“The Patch: The People, Pipelines, and Politics of the Oil Sands”
By Chris Turner (Simon & Schuster)
The enormous tar sands boom around Fort McMurray, Alberta, came a decade before cheaper oil from the fracking and Bakken booms. In this century the oil sands symbolized our dependence on fossil fuel production and become a flashpoint of environmental advocacy. Canada’s “paradoxical relationship with its immense wilderness” and reputation for environmental leadership suffered in the limelight.
Local Calgary journalist Turner examines Alberta oil sands history, technology, economy, sociology and media studies. His easy-to-read prose combines on-the-street interviews of working people with analytical echoes of Jedediah Purdy, contrasting the last century’s “high modern” faith in technology with the “anthropocene” recognition of human-caused climate change. “Mordor” or “essential commodity,” Turner says, “the Patch is us.”
Diverse Alberta cultures appear in vignettes of personal histories. Once big oil went all in, the neighborhood raked in enormous wealth.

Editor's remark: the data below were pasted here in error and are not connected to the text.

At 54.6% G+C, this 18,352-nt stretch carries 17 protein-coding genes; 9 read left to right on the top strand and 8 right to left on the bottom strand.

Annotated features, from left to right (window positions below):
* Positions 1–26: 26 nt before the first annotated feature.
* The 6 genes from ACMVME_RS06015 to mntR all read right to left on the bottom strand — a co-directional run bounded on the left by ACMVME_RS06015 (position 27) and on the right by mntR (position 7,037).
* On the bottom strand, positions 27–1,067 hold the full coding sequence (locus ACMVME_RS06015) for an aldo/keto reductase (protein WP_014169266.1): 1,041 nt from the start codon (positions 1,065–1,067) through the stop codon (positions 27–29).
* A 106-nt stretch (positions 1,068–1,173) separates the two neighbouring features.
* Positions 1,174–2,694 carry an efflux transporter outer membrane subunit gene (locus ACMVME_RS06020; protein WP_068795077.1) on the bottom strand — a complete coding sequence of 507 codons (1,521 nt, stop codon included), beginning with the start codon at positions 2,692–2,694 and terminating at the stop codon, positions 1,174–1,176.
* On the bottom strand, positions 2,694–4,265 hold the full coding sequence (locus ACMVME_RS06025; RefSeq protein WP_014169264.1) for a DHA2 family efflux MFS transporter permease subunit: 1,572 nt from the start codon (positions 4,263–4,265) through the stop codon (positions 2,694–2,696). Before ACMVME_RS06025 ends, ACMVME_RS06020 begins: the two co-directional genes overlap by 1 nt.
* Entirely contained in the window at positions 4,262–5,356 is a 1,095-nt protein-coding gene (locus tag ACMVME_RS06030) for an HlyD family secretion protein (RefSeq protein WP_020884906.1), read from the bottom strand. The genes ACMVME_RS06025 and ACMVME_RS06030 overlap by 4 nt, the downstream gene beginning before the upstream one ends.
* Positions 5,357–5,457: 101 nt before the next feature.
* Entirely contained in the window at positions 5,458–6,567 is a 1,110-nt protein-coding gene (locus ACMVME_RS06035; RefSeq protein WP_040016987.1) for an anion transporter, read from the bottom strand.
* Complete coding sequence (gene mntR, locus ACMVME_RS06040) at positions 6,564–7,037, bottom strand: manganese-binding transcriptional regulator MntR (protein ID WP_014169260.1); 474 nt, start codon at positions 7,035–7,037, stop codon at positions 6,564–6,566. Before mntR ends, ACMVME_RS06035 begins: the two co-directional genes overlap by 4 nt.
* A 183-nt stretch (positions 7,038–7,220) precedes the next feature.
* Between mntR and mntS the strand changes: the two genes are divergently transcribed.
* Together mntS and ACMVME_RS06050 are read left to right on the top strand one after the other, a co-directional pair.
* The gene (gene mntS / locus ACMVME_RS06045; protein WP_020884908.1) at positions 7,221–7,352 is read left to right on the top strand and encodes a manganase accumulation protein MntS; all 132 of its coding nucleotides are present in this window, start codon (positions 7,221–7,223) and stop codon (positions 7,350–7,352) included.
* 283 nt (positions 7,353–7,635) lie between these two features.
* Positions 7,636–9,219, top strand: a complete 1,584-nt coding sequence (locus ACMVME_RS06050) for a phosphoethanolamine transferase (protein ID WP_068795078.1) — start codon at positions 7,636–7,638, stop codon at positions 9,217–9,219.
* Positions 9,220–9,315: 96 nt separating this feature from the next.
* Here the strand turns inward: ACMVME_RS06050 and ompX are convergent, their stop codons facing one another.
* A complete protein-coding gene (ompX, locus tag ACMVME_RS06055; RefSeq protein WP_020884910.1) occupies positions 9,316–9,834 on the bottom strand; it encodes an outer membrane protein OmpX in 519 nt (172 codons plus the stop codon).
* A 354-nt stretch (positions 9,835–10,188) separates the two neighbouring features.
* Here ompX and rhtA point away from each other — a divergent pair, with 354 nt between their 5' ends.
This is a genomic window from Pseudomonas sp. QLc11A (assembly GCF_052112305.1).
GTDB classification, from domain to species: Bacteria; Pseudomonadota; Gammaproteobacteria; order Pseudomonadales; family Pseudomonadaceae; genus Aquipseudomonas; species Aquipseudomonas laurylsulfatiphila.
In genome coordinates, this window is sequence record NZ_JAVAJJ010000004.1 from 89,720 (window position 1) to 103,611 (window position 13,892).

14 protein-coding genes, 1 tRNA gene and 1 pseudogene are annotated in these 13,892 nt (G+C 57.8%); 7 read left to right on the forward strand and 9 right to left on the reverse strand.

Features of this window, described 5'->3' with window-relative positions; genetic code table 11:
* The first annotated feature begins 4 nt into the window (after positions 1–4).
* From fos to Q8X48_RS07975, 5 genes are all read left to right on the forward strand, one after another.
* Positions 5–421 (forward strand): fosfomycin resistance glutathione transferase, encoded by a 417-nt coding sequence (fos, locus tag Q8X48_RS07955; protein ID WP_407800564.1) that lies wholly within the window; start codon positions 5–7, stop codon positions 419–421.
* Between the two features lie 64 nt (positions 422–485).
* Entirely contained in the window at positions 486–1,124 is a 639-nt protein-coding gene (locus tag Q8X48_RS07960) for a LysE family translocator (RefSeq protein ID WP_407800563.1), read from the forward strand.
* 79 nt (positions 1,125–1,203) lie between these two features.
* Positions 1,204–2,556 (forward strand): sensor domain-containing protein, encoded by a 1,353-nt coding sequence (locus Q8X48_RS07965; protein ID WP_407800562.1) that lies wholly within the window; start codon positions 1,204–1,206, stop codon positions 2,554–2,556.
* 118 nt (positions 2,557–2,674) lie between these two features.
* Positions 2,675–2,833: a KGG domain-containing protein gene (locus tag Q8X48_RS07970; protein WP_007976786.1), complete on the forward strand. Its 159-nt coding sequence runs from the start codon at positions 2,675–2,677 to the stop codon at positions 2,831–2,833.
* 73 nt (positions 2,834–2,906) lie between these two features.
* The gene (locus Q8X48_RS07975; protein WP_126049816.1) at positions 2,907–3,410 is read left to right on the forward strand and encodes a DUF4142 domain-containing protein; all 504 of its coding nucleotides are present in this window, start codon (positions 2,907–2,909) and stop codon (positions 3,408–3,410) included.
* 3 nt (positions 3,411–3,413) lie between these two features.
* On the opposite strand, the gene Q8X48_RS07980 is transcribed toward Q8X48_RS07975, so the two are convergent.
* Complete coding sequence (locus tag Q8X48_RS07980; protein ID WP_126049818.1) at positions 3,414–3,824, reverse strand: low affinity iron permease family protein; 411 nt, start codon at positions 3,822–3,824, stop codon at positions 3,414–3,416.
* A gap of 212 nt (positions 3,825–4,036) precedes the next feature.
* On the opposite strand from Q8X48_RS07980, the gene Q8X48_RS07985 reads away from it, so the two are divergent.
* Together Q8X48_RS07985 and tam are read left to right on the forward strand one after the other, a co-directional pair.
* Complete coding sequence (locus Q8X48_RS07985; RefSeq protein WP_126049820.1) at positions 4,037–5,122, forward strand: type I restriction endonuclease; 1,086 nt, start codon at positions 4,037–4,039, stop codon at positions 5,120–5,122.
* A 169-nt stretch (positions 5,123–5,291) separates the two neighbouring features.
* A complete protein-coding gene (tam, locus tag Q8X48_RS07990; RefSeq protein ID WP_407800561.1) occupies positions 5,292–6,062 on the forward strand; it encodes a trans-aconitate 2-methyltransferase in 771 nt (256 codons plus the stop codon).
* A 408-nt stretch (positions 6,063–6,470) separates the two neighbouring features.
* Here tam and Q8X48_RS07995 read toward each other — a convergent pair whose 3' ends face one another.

Turner deplores the reluctance of both industry and its critics to go on the record beyond their antagonistic talking points. His own search for compromise and common ground in the story, he points out, is quintessentially Canadian. His quotations sparkle, as when Calgary’s mayor Naheed Nenshi says “that one-metre pipe has been asked to bear all the sins of the carbon economy.” He is less readable parsing competing carbon budget claims.
Turner’s story ends as oil price swings may make the oil sands into stranded assets, tone-deaf corporate development meetings continue with First Nations, and nature bats last in the giant Fort McMurray wildfire of May 2016, which razes thousands of homes of oil workers and temporarily raises oil prices worldwide. The Patch earned finalist status in both Medicine/Science and Creative Nonfiction categories of the 2018 High Plains Book Awards.
Jon Kohn taught in Crow Agency and Billings.